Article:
FAYETTEVILLE -- Former Arkansas distance runner Alistair Cragg stood in the back of the room and admitted he never thought the day would come.
Arkansas sprinter J-Mee Samuels had no idea it was happening when he woke up Monday, but was jarred by the reality of it during an afternoon news conference.
Longtime Arkansas assistant Dick Booth knew the decision would happen this spring, but said it was still stunning to sit and listen to it all take place.
All three summed up the emotion that filled the Raymond Miller room in the Broyles Center on Monday afternoon, when John McDonnell, Arkansas' legendary track and field coach, walked up to the lectern.
"I'm not going to tell you why I'm up here," he said with a smile. "You've all figured it out."
McDonnell is retiring at the end of the 2008 season, wrapping up his illustrious 36-year career with the program. The 69-year-old told the assembled audience -- which included scores of former Arkansas athletes -- there never would be a good time to step down, but decided to announce his plans two days after the John McDonnell Invitational was at John McDonnell Field.
"We're looking at history in the making," said former Razorback and Olympic gold medalist Mike Conley, who was in attendance Monday. "In my mind, he's the most successful coach in the history of any sport at any level. I don't think the amount of winning he's done is really appreciated around the country the way it should be."
McDonnell built Arkansas track into a power and Fayetteville into a place referred to as the "track capital of the world." Arkansas has won 42 national titles during McDonnell's tenure, two of which could be stripped because of violations pending an NCAA appeals hearing this summer.
The remarkable total includes five years in which the school won national championships in cross country, indoor track and outdoor track in the same season. It also includes 12-straight NCAA indoor championships (1984-95), which is the longest streak for any school in any sport in the history of college athletics.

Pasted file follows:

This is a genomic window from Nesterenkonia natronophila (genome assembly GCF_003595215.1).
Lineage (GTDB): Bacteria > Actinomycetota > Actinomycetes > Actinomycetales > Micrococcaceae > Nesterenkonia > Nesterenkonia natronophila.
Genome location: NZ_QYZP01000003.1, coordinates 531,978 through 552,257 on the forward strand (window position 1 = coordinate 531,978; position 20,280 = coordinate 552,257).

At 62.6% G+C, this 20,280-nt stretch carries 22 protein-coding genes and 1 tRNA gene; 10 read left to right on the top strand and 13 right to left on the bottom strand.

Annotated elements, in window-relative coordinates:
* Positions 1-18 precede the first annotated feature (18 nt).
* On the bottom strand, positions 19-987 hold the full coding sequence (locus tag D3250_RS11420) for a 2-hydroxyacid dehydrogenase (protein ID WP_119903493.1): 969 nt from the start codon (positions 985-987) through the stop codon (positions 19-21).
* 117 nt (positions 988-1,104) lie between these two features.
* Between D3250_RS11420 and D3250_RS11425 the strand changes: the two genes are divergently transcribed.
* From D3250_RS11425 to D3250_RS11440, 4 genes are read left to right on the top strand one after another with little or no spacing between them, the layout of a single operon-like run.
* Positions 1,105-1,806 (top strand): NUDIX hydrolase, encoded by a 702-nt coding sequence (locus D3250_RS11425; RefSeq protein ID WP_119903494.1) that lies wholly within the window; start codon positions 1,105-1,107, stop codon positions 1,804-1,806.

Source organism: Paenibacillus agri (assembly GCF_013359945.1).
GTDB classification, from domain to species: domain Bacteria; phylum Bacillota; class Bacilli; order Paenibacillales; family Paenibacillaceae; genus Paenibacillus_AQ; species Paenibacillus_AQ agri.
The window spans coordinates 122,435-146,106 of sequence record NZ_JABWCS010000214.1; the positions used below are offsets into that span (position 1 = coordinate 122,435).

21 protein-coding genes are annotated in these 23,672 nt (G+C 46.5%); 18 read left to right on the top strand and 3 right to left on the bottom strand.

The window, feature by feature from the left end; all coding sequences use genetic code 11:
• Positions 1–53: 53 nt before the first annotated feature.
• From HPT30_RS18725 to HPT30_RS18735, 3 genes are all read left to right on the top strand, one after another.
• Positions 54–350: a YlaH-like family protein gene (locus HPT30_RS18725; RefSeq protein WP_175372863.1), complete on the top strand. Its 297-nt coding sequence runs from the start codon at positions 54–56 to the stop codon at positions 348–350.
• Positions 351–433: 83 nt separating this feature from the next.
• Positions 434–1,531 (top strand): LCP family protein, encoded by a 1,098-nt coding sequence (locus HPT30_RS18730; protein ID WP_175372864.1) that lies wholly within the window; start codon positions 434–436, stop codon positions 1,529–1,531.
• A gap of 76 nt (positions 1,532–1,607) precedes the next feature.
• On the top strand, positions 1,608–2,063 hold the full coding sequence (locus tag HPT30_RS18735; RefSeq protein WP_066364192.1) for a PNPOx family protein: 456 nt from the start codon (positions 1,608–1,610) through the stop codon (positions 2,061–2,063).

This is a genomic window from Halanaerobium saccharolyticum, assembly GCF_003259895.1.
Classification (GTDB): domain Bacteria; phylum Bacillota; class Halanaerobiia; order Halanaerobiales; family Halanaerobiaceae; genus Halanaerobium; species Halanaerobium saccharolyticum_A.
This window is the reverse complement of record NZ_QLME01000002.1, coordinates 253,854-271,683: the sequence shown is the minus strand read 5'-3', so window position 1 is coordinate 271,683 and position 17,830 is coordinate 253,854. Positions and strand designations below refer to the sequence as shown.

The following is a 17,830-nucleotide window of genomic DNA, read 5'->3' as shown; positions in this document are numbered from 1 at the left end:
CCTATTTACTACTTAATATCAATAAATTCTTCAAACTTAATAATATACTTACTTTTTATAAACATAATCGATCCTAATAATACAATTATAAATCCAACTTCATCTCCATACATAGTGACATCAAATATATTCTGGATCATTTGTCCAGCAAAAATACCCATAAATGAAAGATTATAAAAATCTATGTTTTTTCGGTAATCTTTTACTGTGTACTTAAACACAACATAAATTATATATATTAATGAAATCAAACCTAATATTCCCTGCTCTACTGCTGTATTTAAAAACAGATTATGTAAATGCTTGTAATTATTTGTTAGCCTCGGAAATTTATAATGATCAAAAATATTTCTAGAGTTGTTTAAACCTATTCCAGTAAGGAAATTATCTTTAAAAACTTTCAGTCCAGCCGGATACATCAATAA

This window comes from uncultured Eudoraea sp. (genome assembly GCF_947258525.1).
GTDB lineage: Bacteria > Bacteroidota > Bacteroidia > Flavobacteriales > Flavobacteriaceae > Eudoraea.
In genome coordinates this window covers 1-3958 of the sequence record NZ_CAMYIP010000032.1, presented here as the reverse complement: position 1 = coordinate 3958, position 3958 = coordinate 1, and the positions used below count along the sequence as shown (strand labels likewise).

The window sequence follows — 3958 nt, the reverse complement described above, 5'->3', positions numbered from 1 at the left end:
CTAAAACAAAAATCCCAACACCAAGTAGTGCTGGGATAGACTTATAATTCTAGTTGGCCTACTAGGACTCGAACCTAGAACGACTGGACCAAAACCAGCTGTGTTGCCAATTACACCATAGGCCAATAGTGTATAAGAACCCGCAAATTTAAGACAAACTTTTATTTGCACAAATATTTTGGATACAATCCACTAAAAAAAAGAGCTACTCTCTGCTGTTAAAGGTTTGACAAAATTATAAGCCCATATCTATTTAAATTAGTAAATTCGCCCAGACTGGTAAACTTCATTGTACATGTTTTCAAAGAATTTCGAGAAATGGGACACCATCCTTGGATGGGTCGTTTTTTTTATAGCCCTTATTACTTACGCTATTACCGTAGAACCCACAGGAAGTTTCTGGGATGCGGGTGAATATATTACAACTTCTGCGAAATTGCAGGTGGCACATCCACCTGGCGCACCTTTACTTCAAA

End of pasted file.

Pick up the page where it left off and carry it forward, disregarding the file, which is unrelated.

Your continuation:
In addition, McDonnell has coached 182 of the school's 185 all-Americans in the three sports. Those athletes are responsible for 648 of the school's 652 All-America honors. He also coached 23 of the school's 25 athletes who have competed in the Olympics in track and field.
"I was a very lucky person," said McDonnell, who is from Ireland. "I carried a four-leaf clover in my pocket all the time. In the other corner, I had an Irish leprechaun. I had the luck of the Irish."
But those who worked with McDonnell, coached alongside him and competed for him disagreed Monday.
Former Arkansas athletic director Frank Broyles, who hired McDonnell as the Razorbacks' full-time track coach in 1978, credited McDonnell for turning what was regarded as an individual sport into a team one. He also credited McDonnell for doing it the right way.
"He's done it with integrity, he's done it with dignity and he's always kept his humility," Broyles said. "When you analyze a coach, that's exactly what you want."
Cragg, who won five national titles under McDonnell's guidance, said his impact is unmatched.
"He's a great man and a great representative of the sport," said Cragg. "But we haven't lost him. He's still there. He lives in all the athletes and all the coaches that he's helped through the years."
McDonnell didn't give many reasons for his decision to announce his retirement Monday. It was simply time. The Razorbacks have three big meets remaining in the outdoor season, beginning with the Penn Relays in Philadelphia this weekend. The SEC championships will be in May and the NCAA championships in June.
McDonnell said he wanted to devote more time to his family, which includes his wife, Ellen, and children Heather and Sean. McDonnell was moved to tears when he spoke about them during Monday's news conference. "While they're still around, while I'm still around, I want to spend a little bit more time with them," he said.
McDonnell revealed Monday that he would've stepped down two years ago if not for scars from the NCAA.
Last October, Arkansas was stripped of two national championships and received three years' probation because of violations involving sprinter Tyson Gay and former sprints coach Lance Brauman. The decision, which has been appealed by the school, hurt McDonnell.
"I always thought I was a man of integrity, ran a clean program," McDonnell said. "When that happened I said, 'God, at the end of my career?' But that's life."
McDonnell said he didn't walk away because he wanted to see the track program through the tough times.
The NCAA is scheduled to rule on Arkansas' appeal this summer. In the meantime, athletic director Jeff Long said McDonnell's decision to put off his retirement to see the program through the situation shows his character.
"I think that means a great deal to the university, and it says a lot about the kind of man he is," Long said.
McDonnell said the hardest part of retiring is walking away from his athletes. The Hogs have struggled the past couple of years at the NCAA level, but he believes there is enough talent to win the outdoor meet.
And his retirement won't stop Arkansas from trying to achieve that feat the final weeks of his coaching career.
"It's like the biggest motivational speech he's ever given, without even speaking a word," Samuels said. "I know this team is going to give it all we've got. We always have, but we're going to give it that extra boost. I'm going to dedicate these next few races to him. He deserves it."
The Morning News' Ryan Malashock and Nathan Allen contributed to this report.
McDonnell To Retire
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